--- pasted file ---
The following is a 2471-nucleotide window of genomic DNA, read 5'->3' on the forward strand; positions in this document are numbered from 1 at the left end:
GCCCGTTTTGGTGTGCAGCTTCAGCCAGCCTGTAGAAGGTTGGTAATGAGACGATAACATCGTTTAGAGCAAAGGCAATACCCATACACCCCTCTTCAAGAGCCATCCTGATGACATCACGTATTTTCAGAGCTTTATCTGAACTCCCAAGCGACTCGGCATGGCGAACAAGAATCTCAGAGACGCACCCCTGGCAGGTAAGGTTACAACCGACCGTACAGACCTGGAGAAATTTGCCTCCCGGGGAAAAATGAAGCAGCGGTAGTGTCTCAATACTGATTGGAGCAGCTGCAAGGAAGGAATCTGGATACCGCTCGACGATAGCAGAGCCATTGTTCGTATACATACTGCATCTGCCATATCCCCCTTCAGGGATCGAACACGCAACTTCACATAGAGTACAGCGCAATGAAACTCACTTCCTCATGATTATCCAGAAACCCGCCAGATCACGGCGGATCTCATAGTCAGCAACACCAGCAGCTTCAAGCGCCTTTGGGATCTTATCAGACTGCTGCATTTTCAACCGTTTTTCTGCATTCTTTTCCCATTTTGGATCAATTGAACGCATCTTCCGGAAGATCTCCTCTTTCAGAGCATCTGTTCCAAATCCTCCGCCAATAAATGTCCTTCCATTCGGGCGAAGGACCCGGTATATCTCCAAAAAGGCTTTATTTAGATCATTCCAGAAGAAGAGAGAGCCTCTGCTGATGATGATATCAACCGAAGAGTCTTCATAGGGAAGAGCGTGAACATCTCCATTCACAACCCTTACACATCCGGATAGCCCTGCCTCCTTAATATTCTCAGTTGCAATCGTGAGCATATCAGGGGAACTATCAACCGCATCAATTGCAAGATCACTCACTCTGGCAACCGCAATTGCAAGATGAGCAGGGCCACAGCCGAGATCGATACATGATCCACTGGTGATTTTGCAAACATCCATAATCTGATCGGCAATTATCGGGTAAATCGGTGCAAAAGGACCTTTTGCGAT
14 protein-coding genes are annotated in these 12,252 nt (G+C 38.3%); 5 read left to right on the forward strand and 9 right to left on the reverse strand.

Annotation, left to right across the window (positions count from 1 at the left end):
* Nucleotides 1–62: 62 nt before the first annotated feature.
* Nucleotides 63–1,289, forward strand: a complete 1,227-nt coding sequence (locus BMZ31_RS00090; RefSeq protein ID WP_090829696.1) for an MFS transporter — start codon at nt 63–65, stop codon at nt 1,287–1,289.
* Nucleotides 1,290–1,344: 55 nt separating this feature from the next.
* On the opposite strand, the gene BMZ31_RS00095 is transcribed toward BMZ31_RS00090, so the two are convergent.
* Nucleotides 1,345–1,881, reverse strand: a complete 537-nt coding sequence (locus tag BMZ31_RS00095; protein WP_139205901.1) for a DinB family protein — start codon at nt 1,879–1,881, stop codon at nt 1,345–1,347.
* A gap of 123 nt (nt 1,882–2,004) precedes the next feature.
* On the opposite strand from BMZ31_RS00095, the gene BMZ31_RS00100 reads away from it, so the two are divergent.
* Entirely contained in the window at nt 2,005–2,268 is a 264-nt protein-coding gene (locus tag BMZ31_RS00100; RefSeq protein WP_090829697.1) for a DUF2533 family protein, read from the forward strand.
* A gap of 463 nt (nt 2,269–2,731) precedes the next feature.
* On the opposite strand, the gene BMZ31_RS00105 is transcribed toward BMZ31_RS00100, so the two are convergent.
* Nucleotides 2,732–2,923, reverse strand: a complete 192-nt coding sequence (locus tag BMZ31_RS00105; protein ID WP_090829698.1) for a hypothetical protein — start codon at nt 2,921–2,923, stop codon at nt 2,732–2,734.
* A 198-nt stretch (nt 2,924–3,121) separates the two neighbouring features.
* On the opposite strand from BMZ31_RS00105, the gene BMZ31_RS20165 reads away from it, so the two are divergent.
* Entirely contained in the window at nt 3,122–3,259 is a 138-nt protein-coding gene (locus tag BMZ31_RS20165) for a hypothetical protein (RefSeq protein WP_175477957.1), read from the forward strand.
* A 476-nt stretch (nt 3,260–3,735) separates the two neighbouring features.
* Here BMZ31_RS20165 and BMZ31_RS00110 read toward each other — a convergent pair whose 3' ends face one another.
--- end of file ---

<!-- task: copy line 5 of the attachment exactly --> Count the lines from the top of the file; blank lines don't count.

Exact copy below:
* Nucleotides 1–62: 62 nt before the first annotated feature.